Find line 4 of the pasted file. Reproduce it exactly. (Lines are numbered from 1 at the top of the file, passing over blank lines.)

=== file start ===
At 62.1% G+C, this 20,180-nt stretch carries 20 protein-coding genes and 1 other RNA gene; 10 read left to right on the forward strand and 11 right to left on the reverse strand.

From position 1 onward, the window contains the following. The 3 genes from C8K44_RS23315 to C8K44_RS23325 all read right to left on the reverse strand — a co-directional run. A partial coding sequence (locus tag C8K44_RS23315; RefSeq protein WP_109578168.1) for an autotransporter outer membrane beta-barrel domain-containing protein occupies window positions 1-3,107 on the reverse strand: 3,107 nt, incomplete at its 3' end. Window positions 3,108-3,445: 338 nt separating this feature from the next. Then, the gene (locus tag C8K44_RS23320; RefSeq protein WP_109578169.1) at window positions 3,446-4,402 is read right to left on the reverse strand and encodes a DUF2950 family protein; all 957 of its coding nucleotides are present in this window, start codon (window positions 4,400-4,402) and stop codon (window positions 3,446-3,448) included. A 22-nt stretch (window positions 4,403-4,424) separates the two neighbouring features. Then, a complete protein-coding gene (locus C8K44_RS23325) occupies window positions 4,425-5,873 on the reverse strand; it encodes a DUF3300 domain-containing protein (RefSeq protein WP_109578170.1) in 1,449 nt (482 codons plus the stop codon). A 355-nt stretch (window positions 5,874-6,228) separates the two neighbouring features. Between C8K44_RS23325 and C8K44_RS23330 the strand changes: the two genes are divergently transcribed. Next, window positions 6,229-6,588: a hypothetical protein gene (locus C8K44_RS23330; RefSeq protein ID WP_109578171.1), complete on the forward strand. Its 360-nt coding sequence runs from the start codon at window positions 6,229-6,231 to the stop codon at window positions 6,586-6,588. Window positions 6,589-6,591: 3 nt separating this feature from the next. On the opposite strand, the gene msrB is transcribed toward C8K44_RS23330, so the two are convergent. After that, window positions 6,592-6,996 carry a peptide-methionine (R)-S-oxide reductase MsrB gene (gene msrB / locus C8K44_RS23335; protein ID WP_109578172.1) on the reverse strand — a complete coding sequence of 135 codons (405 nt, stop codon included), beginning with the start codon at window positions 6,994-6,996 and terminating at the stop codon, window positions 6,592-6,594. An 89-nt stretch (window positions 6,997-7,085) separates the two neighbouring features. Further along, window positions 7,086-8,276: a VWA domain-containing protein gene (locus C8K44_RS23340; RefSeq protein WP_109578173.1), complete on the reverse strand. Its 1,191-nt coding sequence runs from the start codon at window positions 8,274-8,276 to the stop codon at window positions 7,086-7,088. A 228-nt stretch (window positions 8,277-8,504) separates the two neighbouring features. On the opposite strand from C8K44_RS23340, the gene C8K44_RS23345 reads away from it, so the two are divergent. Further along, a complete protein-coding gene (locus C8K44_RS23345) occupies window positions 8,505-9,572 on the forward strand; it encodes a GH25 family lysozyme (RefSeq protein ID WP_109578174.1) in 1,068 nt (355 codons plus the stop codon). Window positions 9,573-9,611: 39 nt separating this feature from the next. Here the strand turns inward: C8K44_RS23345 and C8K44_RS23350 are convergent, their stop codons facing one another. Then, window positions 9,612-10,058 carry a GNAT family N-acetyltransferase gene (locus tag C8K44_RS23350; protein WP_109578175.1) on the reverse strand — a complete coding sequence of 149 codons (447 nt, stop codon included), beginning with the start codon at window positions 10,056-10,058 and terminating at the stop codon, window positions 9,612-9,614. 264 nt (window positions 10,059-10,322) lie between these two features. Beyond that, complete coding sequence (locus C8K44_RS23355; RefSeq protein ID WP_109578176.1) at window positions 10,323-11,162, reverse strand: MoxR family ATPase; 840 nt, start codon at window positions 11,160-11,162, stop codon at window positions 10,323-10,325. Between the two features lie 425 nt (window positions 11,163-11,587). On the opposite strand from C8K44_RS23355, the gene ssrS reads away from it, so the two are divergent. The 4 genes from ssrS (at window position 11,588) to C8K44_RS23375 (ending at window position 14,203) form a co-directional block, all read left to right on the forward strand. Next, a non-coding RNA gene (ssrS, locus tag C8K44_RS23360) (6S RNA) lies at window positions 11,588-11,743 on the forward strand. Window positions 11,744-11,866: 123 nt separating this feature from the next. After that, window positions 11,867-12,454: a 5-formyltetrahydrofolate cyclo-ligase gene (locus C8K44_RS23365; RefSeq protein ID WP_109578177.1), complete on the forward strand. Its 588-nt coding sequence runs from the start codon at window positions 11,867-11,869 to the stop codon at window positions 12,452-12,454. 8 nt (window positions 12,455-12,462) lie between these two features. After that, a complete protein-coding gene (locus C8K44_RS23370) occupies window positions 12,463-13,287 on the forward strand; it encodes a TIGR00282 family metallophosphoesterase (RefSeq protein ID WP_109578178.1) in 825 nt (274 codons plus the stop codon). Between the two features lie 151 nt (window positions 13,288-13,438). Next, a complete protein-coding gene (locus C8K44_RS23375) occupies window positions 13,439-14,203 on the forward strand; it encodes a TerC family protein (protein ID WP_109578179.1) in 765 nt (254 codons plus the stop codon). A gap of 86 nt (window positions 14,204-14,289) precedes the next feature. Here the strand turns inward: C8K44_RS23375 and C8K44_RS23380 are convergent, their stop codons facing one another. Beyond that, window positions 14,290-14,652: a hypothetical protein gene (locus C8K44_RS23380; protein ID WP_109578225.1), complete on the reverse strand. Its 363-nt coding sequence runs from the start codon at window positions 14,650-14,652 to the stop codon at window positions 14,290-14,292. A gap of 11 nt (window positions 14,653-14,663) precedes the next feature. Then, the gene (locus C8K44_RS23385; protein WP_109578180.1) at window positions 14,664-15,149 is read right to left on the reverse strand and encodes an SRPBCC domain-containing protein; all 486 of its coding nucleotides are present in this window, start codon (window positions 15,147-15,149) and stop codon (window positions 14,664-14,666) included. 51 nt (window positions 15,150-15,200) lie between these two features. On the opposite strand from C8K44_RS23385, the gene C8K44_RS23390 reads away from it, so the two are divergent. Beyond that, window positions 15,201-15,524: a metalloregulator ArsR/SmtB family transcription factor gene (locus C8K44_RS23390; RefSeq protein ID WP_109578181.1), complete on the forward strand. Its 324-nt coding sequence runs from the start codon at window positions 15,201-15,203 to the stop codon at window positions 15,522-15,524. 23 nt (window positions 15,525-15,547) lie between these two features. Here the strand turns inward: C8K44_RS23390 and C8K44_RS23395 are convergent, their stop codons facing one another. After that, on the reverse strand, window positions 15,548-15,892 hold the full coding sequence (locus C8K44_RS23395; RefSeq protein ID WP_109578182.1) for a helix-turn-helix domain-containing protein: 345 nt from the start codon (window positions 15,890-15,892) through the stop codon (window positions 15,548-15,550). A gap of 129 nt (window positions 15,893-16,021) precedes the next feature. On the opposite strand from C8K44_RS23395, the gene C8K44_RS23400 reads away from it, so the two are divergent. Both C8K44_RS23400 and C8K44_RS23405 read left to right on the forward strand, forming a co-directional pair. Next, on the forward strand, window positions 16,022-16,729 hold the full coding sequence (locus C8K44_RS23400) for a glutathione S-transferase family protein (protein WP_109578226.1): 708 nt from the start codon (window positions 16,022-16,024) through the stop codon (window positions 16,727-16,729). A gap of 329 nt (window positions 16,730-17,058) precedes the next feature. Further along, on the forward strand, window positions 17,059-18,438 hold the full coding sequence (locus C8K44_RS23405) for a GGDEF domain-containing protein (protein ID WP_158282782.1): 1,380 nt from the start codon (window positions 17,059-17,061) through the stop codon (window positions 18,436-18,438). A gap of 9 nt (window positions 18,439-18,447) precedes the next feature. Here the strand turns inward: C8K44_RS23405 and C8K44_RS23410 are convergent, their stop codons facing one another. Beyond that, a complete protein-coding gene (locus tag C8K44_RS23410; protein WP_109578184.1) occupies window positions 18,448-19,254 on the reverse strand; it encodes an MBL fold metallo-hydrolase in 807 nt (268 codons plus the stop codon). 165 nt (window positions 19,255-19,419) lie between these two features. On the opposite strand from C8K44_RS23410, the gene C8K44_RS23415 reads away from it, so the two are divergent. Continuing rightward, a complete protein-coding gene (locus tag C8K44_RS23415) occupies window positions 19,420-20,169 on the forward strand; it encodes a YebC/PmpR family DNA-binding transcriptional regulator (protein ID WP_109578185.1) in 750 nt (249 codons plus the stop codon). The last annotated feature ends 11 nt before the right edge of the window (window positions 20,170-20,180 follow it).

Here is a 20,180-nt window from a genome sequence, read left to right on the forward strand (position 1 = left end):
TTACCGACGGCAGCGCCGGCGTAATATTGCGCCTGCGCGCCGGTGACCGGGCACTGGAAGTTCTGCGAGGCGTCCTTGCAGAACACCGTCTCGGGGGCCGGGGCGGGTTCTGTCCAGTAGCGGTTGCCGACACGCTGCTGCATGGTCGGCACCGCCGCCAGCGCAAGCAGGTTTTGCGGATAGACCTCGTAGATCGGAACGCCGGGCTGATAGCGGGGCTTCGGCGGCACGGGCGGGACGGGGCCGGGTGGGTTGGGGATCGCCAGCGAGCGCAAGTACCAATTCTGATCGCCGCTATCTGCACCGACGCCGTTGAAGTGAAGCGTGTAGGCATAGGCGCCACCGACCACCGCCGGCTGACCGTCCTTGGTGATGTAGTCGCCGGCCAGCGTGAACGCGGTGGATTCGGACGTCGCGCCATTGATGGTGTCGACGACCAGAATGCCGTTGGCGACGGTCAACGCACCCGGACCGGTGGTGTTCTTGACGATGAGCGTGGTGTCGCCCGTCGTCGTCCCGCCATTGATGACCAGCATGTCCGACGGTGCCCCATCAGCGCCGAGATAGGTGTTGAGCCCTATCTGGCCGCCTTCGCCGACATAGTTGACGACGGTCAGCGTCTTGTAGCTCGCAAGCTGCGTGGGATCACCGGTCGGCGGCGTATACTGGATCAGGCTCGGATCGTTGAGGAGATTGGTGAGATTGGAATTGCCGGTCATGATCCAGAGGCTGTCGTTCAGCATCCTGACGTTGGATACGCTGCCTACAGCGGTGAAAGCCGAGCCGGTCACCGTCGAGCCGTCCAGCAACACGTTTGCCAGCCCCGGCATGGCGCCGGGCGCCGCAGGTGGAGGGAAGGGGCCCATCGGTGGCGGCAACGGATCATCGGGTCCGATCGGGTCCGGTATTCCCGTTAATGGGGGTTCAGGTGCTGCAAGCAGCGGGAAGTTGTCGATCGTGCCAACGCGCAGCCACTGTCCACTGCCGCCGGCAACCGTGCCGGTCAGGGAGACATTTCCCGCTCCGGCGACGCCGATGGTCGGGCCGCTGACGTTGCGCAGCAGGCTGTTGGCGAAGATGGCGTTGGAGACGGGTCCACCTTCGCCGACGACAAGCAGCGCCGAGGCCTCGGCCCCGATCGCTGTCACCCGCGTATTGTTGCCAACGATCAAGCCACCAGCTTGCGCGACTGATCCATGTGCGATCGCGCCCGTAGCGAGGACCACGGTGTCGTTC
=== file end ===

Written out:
TTACCGACGGCAGCGCCGGCGTAATATTGCGCCTGCGCGCCGGTGACCGGGCACTGGAAGTTCTGCGAGGCGTCCTTGCAGAACACCGTCTCGGGGGCCGGGGCGGGTTCTGTCCAGTAGCGGTTGCCGACACGCTGCTGCATGGTCGGCACCGCCGCCAGCGCAAGCAGGTTTTGCGGATAGACCTCGTAGATCGGAACGCCGGGCTGATAGCGGGGCTTCGGCGGCACGGGCGGGACGGGGCCGGGTGGGTTGGGGATCGCCAGCGAGCGCAAGTACCAATTCTGATCGCCGCTATCTGCACCGACGCCGTTGAAGTGAAGCGTGTAGGCATAGGCGCCACCGACCACCGCCGGCTGACCGTCCTTGGTGATGTAGTCGCCGGCCAGCGTGAACGCGGTGGATTCGGACGTCGCGCCATTGATGGTGTCGACGACCAGAATGCCGTTGGCGACGGTCAACGCACCCGGACCGGTGGTGTTCTTGACGATGAGCGTGGTGTCGCCCGTCGTCGTCCCGCCATTGATGACCAGCATGTCCGACGGTGCCCCATCAGCGCCGAGATAGGTGTTGAGCCCTATCTGGCCGCCTTCGCCGACATAGTTGACGACGGTCAGCGTCTTGTAGCTCGCAAGCTGCGTGGGATCACCGGTCGGCGGCGTATACTGGATCAGGCTCGGATCGTTGAGGAGATTGGTGAGATTGGAATTGCCGGTCATGATCCAGAGGCTGTCGTTCAGCATCCTGACGTTGGATACGCTGCCTACAGCGGTGAAAGCCGAGCCGGTCACCGTCGAGCCGTCCAGCAACACGTTTGCCAGCCCCGGCATGGCGCCGGGCGCCGCAGGTGGAGGGAAGGGGCCCATCGGTGGCGGCAACGGATCATCGGGTCCGATCGGGTCCGGTATTCCCGTTAATGGGGGTTCAGGTGCTGCAAGCAGCGGGAAGTTGTCGATCGTGCCAACGCGCAGCCACTGTCCACTGCCGCCGGCAACCGTGCCGGTCAGGGAGACATTTCCCGCTCCGGCGACGCCGATGGTCGGGCCGCTGACGTTGCGCAGCAGGCTGTTGGCGAAGATGGCGTTGGAGACGGGTCCACCTTCGCCGACGACAAGCAGCGCCGAGGCCTCGGCCCCGATCGCTGTCACCCGCGTATTGTTGCCAACGATCAAGCCACCAGCTTGCGCGACTGATCCATGTGCGATCGCGCCCGTAGCGAGGACCACGGTGTCGTTC